I’m sitting here watching Kong Skull Island and I notice, as any photographer would, that actress Brie Larson really looks like she’s shooting that Leica. Sure enough she is! In fact, if you watch the film almost all of what we she her do looks great! That’s because while filming director Jordan Vogt-Roberts had Brie Larson’s character carrying a real working Leica M3, with 35mm lens (it looked to be the 35/f3.5 Summaron we’re reviewing in a week or two!) and goggles.
Although it’s far too short and they really could have done more with this, the film just released digitally today, has a feature mini documentary in which the director says it was very important to him that she be photographing the whole time. “I just wanted to give a little bit of context to these amazing photos that Brie Larson took, because she is a true artist. And it was really important to me that in this film, what she was doing with the camera felt authentic and felt real.” He goes on to say that they set her up with training from war correspondents and photo journalists. Roberts says he told the prop grew it absolutely had to be a working camera and loaded with film at all times. “I want Brie to have the freedom to actually be taking photos on set.”
“…Because she is such an immense talent and has such a great eye.” The mini documentary is only just over 2 minutes long, but in it we get a little commentary from Roberts, and we see photos taken by Brie Larson while filming. I personally really enjoyed Kong, it was a lot of fun with some really great moments and humor. But I also had a lot of fun knowing that Larson’s character was really shooting while there.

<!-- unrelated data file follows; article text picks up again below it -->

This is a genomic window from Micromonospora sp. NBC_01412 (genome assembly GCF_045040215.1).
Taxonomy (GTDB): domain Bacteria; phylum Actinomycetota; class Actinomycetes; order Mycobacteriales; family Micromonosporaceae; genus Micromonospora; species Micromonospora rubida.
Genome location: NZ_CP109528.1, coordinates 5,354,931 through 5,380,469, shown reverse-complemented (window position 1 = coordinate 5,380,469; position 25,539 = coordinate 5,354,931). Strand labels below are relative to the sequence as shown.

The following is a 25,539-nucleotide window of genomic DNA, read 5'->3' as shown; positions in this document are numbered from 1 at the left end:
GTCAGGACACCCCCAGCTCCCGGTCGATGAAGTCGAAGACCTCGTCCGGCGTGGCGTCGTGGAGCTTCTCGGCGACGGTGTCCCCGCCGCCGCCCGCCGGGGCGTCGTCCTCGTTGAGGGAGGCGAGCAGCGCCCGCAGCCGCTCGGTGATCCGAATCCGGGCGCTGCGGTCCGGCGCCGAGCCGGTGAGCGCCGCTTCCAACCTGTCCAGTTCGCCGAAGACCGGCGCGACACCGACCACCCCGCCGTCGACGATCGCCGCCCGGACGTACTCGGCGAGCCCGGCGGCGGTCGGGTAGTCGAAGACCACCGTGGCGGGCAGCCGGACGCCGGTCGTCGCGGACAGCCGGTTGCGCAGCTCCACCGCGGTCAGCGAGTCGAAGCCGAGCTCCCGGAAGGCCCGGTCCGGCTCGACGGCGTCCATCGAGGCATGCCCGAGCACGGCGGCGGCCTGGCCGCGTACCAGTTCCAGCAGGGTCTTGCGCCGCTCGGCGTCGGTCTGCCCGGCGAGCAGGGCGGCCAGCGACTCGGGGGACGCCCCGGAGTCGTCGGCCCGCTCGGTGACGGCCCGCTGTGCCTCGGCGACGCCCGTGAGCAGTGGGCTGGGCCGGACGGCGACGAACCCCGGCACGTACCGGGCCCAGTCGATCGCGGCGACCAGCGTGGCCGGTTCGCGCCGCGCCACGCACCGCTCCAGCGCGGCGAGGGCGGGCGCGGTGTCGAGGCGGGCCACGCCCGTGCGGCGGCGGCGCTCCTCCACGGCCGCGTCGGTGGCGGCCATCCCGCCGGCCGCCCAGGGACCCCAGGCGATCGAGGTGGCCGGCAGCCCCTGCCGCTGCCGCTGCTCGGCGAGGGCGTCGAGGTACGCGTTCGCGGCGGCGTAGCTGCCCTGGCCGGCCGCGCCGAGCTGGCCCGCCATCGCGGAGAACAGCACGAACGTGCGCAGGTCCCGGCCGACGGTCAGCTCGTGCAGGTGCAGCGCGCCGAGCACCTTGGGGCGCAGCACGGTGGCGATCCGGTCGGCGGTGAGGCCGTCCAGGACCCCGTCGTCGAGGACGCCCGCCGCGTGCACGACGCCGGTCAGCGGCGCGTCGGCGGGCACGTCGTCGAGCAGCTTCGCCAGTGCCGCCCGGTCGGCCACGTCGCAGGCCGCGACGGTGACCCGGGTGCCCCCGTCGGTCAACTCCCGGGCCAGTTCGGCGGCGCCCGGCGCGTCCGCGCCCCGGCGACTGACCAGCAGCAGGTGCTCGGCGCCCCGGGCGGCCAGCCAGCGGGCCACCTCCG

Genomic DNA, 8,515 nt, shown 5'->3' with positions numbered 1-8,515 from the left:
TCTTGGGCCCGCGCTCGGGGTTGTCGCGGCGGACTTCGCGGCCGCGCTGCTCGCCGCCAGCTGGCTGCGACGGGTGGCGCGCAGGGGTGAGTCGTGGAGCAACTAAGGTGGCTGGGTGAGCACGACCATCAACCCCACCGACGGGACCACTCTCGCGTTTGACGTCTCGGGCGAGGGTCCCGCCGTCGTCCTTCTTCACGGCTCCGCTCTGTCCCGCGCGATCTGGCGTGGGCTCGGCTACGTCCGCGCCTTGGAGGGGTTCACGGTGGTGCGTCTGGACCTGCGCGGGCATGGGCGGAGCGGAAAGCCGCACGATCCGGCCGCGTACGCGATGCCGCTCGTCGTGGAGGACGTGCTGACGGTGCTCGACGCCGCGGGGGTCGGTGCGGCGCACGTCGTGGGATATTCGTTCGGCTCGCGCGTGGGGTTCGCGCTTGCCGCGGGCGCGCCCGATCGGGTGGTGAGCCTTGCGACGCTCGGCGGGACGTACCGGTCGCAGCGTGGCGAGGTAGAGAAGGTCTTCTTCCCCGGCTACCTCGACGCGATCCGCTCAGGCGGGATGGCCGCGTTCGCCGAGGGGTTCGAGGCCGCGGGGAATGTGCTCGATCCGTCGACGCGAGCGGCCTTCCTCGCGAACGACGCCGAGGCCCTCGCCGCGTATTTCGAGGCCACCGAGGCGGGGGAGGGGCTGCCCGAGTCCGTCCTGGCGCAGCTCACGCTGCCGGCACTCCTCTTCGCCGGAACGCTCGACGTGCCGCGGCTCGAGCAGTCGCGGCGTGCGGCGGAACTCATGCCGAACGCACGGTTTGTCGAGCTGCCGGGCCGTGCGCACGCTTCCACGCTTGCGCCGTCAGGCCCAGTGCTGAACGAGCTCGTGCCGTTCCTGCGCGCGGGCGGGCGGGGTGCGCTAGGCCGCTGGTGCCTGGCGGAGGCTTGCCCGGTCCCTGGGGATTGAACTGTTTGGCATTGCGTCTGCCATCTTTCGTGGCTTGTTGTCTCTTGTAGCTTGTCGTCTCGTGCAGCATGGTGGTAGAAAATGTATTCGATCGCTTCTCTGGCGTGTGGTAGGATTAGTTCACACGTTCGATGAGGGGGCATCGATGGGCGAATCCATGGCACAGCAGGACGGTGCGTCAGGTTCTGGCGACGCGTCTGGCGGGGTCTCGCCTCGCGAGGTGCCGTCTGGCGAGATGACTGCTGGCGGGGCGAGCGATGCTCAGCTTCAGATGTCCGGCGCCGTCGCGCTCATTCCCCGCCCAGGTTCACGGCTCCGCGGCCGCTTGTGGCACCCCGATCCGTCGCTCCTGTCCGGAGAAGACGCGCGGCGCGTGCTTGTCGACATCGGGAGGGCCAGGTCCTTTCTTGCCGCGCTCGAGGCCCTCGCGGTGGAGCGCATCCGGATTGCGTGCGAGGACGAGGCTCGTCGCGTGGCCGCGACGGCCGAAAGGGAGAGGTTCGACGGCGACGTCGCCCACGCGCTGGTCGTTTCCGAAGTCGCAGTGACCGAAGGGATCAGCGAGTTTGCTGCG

Throughout the film we see her view through the finder, and several times we see the image taken (although it did looked like the editor slipped up and added some zoom action to one of these shots). USA Today ran a story before the films release about her behind the scenes photography that’s worth a short read (link) and you can find her speaking in a few interviews about it around the web. Just over 2 minutes for the images and story on the home release is far too little for the only unique special feature included, but it was really great seeing film images taken with a Leica M by the female lead in a CGI driven film. Maybe it’s too much to hope they release a book of Brie Larson’s work on set, or maybe we should get that petition going… FP
Note: While we see Larson loading Kodak films throughout the film, I wasn’t able to track down just what film she really shot while on set. All we really know is she wouldn’t have been shooting Kodak films of that era since films like Kodachrome aren’t on the market anymore.